Today in San Diego, Calif., teachers, educational leaders and companies in the education industry from around the world will gather at the annual International Society for Technology in Education conference to explore just how technology can and is being used to improve elementary and secondary education. And while many different types of technology -- from cloud-based curricula to adaptive learning systems to large interactive screens -- will be on display, there's one important trait that almost all of them share: the ability to collect and analyze vast amounts of student data.
We can see data's ability to revolutionize industries and areas of our lives every day. Just open iTunes and glance at your personalized music recommendations, pick up a copy of Moneyball and learn how data has changed America's pastime, or check your smartphone for the latest deals in your neighborhood. Only recently, however, has data begin to change how we approach K-12 education, a trend that's been made possible by the increasing presence of technology in our classrooms.
It's certainly true that the best teachers have done a remarkable job of managing data innately, from contextualizing student test scores to using more informal assessments, such as projects, presentations or observations of behavior. However, these processes have always been difficult and hard to scale. Now, thanks to technology, particularly digital assessments and adaptive learning systems, a new door has opened to gather data in an ever-expanding number of areas and efficiently put it to use on a large scale to drive a meaningful improvement in learning.
Why is data so valuable in education? For one, it will advance us beyond the primarily aged-based system of educational advancement that has been in place for much of the past century. By generating and enabling access to consistent streams of data from different parts of the classroom, we are no longer limited to simply knowing what students know at a point in time -- we can now get a sense of when and how they learned it and how likely they are to retain and be able to apply that knowledge. This type of insight into learning is invaluable as we think about designing and implementing new tools and approaches to improve educational performance.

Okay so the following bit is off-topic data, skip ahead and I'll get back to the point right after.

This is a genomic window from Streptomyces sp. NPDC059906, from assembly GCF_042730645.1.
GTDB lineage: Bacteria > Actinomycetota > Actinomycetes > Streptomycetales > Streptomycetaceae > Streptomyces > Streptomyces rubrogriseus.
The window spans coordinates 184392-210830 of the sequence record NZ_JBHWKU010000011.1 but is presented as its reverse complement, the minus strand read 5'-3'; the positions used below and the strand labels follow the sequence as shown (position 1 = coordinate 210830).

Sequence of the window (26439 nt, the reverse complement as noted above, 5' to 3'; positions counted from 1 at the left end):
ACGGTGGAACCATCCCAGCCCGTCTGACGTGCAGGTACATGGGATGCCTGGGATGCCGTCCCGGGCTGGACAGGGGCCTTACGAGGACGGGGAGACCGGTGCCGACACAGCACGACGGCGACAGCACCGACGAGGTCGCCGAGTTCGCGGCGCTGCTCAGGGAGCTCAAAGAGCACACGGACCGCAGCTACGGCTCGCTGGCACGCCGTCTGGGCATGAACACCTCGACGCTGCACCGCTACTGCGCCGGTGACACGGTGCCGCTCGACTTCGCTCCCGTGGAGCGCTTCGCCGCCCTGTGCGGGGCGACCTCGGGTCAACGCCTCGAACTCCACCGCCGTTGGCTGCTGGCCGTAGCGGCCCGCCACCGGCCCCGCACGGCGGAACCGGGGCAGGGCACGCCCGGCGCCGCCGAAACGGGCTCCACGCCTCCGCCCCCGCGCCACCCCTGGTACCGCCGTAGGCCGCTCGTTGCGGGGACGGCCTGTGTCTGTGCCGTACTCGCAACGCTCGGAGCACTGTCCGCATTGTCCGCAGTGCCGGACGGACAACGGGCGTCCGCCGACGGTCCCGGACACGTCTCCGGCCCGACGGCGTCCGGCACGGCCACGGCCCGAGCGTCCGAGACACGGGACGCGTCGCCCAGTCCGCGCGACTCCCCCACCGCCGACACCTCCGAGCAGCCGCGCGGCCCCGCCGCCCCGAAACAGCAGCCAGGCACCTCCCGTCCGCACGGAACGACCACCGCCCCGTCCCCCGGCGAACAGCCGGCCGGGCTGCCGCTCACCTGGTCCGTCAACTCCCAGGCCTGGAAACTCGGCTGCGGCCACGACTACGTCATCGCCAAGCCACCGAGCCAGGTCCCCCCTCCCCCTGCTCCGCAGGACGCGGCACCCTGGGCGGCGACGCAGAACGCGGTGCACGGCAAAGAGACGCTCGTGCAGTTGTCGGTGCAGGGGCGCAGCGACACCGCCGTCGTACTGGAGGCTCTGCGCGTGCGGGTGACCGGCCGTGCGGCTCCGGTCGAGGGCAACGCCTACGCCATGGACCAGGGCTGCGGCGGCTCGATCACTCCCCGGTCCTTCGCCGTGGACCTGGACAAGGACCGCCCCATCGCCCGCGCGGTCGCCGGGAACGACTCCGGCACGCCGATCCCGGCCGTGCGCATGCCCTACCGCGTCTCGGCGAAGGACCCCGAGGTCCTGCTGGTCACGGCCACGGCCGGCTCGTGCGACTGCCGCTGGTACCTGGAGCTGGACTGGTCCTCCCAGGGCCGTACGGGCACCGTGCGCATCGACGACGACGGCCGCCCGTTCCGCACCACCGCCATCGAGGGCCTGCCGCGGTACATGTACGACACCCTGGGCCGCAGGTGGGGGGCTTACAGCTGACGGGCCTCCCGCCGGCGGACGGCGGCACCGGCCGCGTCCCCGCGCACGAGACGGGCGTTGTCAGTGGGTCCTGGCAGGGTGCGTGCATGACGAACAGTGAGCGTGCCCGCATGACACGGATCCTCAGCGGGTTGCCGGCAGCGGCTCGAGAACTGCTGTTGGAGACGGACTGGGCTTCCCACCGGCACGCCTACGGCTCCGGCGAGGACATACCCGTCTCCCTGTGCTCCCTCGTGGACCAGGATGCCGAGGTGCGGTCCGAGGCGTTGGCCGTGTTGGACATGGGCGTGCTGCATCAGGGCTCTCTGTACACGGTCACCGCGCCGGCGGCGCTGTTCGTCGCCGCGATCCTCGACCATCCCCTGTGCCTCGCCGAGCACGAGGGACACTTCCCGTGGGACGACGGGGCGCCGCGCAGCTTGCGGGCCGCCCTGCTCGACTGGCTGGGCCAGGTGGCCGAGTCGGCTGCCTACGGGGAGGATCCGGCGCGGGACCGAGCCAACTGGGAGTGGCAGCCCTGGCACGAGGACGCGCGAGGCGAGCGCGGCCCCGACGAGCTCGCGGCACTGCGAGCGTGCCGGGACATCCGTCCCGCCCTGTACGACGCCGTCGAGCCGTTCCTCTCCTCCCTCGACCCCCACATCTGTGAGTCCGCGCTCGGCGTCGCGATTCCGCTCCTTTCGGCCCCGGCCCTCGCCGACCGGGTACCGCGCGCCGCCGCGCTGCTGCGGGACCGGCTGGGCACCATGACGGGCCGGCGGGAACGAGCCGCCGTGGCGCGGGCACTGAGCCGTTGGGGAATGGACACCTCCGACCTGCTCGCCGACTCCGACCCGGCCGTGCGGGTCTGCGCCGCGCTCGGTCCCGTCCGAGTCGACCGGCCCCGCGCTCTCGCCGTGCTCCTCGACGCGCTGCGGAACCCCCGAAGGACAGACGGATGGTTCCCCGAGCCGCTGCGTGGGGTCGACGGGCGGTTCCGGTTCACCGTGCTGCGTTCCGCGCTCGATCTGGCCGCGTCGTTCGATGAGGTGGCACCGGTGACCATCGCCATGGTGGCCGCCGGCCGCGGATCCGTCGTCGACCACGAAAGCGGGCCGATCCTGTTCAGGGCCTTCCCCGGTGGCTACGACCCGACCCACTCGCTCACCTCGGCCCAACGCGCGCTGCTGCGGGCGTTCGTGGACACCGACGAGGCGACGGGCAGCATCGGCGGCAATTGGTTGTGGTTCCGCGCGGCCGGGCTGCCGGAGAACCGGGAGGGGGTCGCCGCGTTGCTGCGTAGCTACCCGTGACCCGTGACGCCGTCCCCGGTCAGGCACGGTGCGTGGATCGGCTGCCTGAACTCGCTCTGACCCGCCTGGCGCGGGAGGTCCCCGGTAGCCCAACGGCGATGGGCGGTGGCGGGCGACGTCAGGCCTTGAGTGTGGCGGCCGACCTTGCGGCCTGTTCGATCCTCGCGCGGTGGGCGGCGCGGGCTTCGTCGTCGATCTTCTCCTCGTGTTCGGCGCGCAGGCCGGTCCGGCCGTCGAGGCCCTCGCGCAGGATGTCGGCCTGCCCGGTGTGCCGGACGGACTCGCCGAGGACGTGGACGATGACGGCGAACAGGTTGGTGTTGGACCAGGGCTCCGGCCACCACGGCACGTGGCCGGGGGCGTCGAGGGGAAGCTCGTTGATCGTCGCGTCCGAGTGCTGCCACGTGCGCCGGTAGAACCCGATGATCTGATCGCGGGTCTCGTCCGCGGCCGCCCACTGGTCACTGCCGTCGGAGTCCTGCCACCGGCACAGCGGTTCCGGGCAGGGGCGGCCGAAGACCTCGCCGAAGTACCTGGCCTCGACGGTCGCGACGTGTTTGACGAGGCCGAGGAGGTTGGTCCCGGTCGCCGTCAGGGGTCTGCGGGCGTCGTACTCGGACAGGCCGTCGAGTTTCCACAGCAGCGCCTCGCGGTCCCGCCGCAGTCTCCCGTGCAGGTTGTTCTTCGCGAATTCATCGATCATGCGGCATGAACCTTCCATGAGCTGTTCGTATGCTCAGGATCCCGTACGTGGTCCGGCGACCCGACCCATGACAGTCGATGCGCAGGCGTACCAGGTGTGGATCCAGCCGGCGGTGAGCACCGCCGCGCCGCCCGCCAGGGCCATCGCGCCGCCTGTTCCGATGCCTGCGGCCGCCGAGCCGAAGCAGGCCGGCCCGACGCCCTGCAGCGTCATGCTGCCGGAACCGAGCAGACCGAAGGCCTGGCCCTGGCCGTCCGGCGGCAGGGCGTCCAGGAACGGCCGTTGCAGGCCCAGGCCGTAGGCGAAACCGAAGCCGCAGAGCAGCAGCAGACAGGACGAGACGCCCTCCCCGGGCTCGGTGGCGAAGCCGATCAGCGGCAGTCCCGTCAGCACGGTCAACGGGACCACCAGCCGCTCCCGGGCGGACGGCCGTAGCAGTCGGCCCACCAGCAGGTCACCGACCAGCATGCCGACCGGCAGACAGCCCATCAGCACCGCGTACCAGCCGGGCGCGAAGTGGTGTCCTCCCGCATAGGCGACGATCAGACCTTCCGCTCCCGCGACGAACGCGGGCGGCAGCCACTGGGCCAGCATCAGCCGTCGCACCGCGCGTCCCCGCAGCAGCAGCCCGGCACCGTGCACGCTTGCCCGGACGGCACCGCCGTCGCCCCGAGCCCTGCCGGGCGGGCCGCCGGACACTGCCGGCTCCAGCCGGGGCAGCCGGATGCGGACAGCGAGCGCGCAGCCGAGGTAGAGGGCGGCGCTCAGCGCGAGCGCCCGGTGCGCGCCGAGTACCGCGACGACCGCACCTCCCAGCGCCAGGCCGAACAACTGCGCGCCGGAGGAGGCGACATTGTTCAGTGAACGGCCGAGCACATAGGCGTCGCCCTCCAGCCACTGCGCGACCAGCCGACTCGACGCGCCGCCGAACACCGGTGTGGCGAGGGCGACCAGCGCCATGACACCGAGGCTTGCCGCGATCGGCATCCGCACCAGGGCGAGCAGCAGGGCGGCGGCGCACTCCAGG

With data-driven insights in hand (or on tablet), educators are provided the information to tailor their instruction based on the knowledge, skills, and learning styles of students in each classroom. Increased access to data also provides parents with a clearer picture of their child's academic performance, enabling them to direct their efforts to help their child or children improve areas of weakness and reinforce areas of strength. When students receive immediate, specific feedback on their performance, they are more likely to be engaged and motivated to drive their own learning. This type of empowerment is critical to improving student performance.
However, bits and bytes in and of themselves are not a solution, and it brings along with it a unique set of challenges. Student privacy and security must always be our first priority, and our ability to effectively analyze and interpret data is critical to its usefulness. But recently another, more subtle challenge has become clear: making sure that this data can be clearly, safely, and efficiently communicated across the classroom.
This might seem like an abstract concept, allow me to provide a couple of scenarios to show why this issue is so important.